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I can understand the political reasons behind His execution. What I can't really understand is why did the Romans go through such a lengthy and gruesome process. I know crucifixion used to be a somewhat common penalty at the time but every time I read the accounts of it I am overcome with a sense of exaggeration, of unbounded excess. Was it so important for the rulers to make an example?

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The main title seems to differ slightly from the question body. Are you looking for a doctrinal teaching on the theological necessity for Christ to suffer a gruesome death? Or an anthropological understanding of ancient cultures' death penalty practices? –  svidgen Mar 12 '13 at 19:02
    
@svidgen - a little of both. There is the doctrine on the necessity of suffering, but what made the Romans go through a process that seemed extreme even by their own standards? –  user1220 Mar 12 '13 at 19:05
    
I modified the title in hopes of getting things more consistent. –  user1220 Mar 12 '13 at 19:19
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Good edit. Thanks. –  svidgen Mar 12 '13 at 20:27
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Crucifixion was somewhat common in that time, as your question points out. The issue I think you are hinting at is maybe Christ's beatings by the Sanhedrin and Romans before His crucifixion. The first is that the Sanhedrin heard Him blaspheme right in front of them and would have stoned him on the spot according to their laws, but it is apparent they were not allowed to execute. The other beatings occurred after he was handed over to the Romans. Pilate had Him beaten and lashed before handing Him over to the mob for execution. There is an old and common argument that Pilate did not want to execute Christ because he was under the impression that His followers may revolt, so instead he had Him beaten, hoping the punishment would be enough to appease the mob. Obviously it was not. So it might be possible that severe beating before being crucified was uncommon, so perhaps Christ did suffer more in this respect. However, according to Matthew, Jesus was flogged after Pilate agreed to hand Him over to the mob knowing full well what they were going to do to Him. Perhaps then a flogging before execution was common. Other beatings occurred when He was under the care of the cruel guards. They mocked him and put thorns on his head. I would think this kind of treatment was common, but I have no source.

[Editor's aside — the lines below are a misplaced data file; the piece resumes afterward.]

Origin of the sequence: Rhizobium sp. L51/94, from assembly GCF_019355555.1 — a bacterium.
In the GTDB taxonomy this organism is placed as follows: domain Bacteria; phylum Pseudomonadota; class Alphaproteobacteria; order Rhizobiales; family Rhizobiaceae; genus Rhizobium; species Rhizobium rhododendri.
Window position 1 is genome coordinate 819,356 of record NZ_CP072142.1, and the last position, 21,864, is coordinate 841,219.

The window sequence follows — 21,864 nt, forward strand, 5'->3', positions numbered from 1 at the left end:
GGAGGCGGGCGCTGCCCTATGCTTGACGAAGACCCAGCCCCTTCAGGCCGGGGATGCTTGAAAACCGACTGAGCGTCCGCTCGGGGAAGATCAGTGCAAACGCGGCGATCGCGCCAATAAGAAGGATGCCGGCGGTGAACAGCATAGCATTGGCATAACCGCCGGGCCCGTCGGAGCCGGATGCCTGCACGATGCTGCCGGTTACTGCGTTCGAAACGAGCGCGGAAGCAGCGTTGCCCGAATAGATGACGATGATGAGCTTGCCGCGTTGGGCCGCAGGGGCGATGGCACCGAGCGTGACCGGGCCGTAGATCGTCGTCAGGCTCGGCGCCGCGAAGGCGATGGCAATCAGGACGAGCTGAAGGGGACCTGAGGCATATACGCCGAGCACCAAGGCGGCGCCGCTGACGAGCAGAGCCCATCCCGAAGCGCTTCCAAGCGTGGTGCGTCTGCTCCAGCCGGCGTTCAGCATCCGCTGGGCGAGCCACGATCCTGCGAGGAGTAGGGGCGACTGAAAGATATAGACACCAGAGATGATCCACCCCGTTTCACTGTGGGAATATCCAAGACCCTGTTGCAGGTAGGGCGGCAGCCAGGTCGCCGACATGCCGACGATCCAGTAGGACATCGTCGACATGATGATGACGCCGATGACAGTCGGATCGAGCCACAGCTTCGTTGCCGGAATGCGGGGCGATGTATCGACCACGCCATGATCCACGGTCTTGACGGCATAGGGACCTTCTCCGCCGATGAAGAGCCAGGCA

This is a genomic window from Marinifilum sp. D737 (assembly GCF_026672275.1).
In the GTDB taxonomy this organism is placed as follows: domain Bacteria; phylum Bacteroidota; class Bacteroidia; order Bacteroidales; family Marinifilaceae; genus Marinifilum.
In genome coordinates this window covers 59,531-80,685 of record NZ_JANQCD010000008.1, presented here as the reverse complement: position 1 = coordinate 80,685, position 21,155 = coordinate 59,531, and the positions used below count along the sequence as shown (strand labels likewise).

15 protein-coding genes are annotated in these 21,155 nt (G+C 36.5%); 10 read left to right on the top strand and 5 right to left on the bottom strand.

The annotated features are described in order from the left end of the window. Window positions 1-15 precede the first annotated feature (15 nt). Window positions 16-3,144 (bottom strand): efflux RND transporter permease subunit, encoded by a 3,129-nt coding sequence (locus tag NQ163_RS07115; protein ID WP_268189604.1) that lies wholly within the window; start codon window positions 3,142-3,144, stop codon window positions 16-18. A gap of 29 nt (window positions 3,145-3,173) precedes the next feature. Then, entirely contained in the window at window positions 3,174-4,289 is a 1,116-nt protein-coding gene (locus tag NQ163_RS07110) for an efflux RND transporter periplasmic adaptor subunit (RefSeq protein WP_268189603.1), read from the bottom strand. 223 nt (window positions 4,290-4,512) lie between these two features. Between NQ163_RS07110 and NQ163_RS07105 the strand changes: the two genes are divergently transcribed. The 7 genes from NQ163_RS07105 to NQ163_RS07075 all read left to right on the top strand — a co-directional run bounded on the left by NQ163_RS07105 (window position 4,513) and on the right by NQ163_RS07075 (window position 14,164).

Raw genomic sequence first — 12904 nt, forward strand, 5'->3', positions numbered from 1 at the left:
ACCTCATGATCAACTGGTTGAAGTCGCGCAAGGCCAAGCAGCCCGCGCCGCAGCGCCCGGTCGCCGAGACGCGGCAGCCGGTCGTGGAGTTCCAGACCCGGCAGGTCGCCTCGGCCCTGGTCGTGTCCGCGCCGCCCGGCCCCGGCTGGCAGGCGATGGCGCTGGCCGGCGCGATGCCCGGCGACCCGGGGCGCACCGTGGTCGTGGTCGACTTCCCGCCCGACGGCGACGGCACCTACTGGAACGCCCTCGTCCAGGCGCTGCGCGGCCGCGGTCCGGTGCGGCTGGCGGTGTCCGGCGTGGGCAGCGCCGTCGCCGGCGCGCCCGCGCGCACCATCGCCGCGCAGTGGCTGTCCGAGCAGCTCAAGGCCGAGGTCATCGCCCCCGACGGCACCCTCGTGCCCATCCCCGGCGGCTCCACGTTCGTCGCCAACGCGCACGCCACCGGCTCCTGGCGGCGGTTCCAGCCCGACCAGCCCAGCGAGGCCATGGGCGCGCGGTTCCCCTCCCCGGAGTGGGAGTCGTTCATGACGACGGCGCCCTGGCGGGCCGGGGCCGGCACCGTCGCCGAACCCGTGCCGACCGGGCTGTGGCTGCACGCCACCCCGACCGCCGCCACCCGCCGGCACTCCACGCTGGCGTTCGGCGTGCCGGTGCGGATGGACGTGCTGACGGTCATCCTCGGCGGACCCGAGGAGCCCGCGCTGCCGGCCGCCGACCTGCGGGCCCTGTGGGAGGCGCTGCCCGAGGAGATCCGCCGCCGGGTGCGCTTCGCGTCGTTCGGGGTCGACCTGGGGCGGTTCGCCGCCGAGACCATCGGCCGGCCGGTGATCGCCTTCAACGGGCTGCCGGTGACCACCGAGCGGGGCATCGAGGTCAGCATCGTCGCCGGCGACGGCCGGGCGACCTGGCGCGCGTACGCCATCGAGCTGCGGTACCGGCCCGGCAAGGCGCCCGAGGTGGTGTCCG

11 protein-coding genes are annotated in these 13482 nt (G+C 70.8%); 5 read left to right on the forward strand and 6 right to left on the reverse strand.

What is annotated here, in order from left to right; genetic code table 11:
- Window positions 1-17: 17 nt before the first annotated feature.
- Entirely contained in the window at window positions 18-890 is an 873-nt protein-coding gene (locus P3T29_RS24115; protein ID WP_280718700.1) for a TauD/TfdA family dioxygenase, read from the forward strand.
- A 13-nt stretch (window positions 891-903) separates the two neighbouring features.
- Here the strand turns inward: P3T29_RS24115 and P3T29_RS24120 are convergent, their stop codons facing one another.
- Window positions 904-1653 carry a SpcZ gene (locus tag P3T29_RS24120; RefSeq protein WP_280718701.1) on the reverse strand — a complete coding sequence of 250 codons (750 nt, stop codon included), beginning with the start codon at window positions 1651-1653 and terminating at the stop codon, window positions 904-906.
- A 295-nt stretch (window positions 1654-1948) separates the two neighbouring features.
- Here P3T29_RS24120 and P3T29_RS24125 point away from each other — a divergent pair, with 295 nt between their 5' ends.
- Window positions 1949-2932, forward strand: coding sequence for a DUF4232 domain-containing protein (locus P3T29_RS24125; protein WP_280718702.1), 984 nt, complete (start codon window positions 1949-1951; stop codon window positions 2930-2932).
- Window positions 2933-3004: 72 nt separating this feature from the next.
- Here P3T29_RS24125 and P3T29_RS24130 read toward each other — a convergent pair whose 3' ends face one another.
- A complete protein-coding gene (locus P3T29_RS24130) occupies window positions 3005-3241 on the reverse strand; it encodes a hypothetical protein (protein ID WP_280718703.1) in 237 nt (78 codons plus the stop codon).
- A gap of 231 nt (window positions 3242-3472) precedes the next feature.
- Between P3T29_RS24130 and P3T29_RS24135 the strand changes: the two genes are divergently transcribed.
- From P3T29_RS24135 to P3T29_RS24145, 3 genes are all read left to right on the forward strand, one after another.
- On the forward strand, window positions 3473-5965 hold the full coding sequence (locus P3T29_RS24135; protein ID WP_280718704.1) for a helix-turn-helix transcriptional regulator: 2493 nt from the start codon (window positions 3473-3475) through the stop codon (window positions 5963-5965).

After the mob took over Christ was apparently made to carry the very cross He was to be hung from all though the city. I have read in certain places that this may have been anywhere from one half to three miles. Considering if was under the jurisdiction of the Pharisees (mob) at this time I tend to think that this part of his suffering was uncommon. Even until recent times, typically the executed were disgraced after their execution by desecrating the body. Crucifixion in itself yields this result; the bodies were often left there long after death. What has also been common throughout the ages is dragging the body behind a horse or staking all or parts of it, like the head, in the middle of the town.

While on the cross it seems that Christ actually suffered less, relatively. The first point is that he died much more quickly than was typical. Crucifixion was designed to prolong suffering for days, and Christ passed within a half day. To hurry death they would break the legs so that asphyxiation would come quickly (there is kind of a long explanation here of the mechanics and the biology that is not in the scope of the question). But they did not break his legs.

Summary

Before sentenced to execution Christ suffered severe beatings, which is not really uncommon for the time, but he was beaten by several parties all wanting to exact their own justice on Him. One party wanted to stone Him but were not allowed, another was maybe hoping to save His life to appease the mob, and the other by cruel guards. He was sentenced to crucifixion anyway by the mob that also disgraced Him by making Him carry His own cross through the town. Considering He was already weak from the beatings this was probably a very difficult task. However, while on the cross it seems Christ's suffering was relatively less because he died in less than a day when it was typically days to die.

With that I would say He suffered more before the actual hanging because multiple parties 'wanted a piece of Him'. He suffered more still, being disgraced before He was even put on the cross. However, He suffered less on the cross because He lived less than a day and they did not break His legs.


Sources

Wikipedia on crucifixion covers much that supports what I have said above including prolonging death and desecration of the body after death.

Matthew 26 begins the story of Jesus' arrest (26:47), beatings (26:67), handing over to the mob and further beatings (27:26, 27:30) and crucifixion (27:35).

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Great answer, thank you. It gives me a better idea on how He was attacked from different sides and that may explain the (at least for me) unusual sequence of torments. –  user1220 Mar 12 '13 at 21:31
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